Their sole piece on the lethal terror attack consisted of a generic video they posted on Nov. 13 (with NO accompanying text) which has since been removed.  When you open the link to Harriet Sherwood’s “report”, all you see is the headline and a message below inserted by editors which notes that the content has been removed.

The Guardian’s tendency to downplay Palestinian attacks on Israelis was again on display following the death on Sunday of 31-year-old Master Sgt. Shlomi Cohen, from Afula, who was killed (while driving an army vehicle) by cross-border gunfire from Lebanon.  The following morning, the Guardian published a story on the incident by Conal Urquhart titled ‘Lebanon-Israel border shooting sparks tensions‘.  

orig headline

(It was in the strap line where we first learned that an Israeli soldier was killed.)  

Though the precise details of the shooting are still being investigated, reports confirm that the gunman was a member of the Lebanese Armed Forces and that he fired several bullets from Lebanese territory at Cohen, who was on the Israeli side of the fence.

The Guardian chose to illustrate the story with the following photo of the Israel-Lebanon border.

Lebanon-Israel border shooting sparks tensions

Several hours after the shooting, the IDF reportedly fired shots in the direction of Lebanese soldiers in the same area where Cohen was killed, after spotting “suspicious movement” – though there are conflicting reports as to whether any Lebanese soldiers were actually wounded in the incident.

Roughly 12 hours later (and 14 hours after Urquhart’s original story), Harriet Sherwood published her report on the day’s events in a story titled ‘Israeli troops shoot two Lebanese soldiers in border skirmish‘.

headline(Again, the fact that the shooting took place only after an Israeli soldier was killed is relegated to the strap line.)

The photo Guardian editors used to illustrate the incident was an unrelated photo of Israeli soldiers which dates back at least five years.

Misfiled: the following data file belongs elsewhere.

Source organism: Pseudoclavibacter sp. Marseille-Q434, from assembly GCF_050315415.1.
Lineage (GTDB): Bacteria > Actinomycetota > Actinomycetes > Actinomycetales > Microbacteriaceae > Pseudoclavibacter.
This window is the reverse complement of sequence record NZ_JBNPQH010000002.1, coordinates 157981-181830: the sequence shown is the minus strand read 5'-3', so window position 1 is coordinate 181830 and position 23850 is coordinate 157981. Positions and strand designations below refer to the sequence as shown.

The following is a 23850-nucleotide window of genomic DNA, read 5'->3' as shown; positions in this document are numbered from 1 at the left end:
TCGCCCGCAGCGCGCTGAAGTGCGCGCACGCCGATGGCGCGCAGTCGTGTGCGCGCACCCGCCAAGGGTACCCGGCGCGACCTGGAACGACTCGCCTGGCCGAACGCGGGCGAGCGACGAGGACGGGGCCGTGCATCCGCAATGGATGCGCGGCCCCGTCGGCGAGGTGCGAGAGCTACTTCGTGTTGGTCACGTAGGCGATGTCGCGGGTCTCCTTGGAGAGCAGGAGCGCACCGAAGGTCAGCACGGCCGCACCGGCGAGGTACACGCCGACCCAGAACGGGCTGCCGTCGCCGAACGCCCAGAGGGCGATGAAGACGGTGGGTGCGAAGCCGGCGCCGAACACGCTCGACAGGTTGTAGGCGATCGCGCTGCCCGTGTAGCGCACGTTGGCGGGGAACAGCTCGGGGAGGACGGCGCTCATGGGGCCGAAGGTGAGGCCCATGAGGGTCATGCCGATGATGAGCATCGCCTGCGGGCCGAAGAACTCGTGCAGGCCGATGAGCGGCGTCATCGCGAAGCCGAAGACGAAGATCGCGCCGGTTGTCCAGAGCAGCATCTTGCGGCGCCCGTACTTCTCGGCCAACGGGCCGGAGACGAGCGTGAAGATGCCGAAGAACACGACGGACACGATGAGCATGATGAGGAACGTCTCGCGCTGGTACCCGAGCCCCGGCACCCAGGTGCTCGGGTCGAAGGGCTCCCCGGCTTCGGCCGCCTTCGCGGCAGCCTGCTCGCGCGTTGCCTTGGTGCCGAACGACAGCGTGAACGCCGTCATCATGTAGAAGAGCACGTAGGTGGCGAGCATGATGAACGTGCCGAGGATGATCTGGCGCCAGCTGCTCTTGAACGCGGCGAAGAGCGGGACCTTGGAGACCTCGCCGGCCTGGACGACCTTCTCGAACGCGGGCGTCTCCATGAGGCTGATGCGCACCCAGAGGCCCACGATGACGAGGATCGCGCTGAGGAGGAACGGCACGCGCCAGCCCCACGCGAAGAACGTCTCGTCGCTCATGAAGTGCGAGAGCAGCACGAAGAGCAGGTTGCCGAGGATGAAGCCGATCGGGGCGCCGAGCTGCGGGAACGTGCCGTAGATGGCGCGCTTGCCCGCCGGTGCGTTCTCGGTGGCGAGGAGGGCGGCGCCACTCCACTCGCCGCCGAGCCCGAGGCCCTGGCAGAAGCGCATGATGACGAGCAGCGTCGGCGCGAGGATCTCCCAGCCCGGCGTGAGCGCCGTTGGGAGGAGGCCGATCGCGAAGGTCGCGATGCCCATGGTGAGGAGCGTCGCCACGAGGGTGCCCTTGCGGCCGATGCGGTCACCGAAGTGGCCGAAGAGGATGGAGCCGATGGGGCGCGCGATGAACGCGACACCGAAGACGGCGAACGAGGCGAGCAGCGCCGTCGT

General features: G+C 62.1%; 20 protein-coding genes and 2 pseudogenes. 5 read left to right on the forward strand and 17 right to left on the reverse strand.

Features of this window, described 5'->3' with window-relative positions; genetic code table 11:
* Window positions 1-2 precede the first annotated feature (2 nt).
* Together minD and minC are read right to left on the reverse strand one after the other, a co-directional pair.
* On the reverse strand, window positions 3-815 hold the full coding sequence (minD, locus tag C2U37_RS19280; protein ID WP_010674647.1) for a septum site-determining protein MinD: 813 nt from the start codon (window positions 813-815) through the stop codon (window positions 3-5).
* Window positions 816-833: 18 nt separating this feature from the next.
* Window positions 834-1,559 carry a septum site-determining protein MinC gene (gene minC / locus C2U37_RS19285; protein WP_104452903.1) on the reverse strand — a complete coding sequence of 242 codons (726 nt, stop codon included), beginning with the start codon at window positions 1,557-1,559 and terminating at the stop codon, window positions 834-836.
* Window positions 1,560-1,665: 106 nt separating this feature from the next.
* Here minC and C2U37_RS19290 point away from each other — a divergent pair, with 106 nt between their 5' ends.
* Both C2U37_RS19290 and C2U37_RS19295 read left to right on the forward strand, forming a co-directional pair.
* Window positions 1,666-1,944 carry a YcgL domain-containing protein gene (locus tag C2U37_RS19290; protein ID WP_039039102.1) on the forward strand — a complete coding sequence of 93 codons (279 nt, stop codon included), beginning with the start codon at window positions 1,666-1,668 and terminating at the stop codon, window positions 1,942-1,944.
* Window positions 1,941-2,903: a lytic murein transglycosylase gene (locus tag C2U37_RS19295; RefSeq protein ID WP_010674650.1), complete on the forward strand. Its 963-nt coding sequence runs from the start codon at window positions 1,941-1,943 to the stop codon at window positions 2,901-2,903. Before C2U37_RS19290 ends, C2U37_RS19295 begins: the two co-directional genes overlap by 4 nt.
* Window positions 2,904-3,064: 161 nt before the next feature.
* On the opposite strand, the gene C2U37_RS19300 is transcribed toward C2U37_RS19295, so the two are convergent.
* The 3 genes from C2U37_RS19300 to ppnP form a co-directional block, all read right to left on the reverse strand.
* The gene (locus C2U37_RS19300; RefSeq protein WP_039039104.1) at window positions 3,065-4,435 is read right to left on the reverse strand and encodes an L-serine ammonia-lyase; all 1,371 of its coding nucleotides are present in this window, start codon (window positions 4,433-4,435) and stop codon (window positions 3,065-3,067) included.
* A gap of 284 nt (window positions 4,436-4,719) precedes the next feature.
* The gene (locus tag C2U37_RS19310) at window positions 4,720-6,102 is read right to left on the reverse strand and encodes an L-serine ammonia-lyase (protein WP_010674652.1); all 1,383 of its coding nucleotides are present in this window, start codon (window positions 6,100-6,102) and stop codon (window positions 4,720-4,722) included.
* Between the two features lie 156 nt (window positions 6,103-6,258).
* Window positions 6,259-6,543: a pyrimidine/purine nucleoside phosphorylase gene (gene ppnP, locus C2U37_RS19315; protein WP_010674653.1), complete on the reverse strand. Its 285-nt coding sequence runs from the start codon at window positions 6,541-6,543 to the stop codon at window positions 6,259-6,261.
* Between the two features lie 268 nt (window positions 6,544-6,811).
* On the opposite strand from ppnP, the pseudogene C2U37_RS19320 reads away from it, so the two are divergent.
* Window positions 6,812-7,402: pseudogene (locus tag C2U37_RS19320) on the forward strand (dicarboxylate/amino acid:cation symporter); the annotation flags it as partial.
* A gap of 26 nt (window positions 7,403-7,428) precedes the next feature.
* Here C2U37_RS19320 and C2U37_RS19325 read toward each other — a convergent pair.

Israeli troops near Lebanon

Whilst the report itself is relatively fair, it’s nonetheless troubling that in two stories devoted to an incident which clearly began when an Israeli soldiered was killed by a Lebanese soldier, neither the titles nor accompanying photos convey any information about the Israeli victim.  Additionally, in looking back at prior Guardian reports on lethal Palestinian terror attacks over the past two years, we weren’t able to find even one which included a photo of the Israeli victim.  

The Guardian’s failure to humanize Israeli victims of terror stands in stark contrast to their often fawning coverage of Palestinian terrorists and their families.

Photo of Shabbir Hazam used to illustrate Guardian story: He was a member of Fatah who was sentenced to life imprisonment for murdering a work colleague – Holocaust survivor Isaac Rotenberg – with an axe.

Here’s one of the photos of Shlomi Cohen used by other media outlets, which the Guardian passed on.

cohen1

Here’s his final Facebook update:

cohen's

Cohen leaves behind a wife and seven-month-old baby girl. 

Gaza fisherman fight Israeli “savagery”: Fisking a Guardian Group feature

The Observer (sister publication of the Guardian) devoted over 3400 words to a Sunday Magazine feature on the Israeli ‘assault’ on Gaza’s fishing industry.

gaza

The article was written by Alex Renton, a commentator on issues relating to global poverty, and was based largely on his first-person account with Palestinian fishermen on a vessel off the coast of Gaza. 

We’re first introduced to the skipper of the fishing vessel in the following passage, which notes the putatively argumentative and abrasive nature of the people in the region.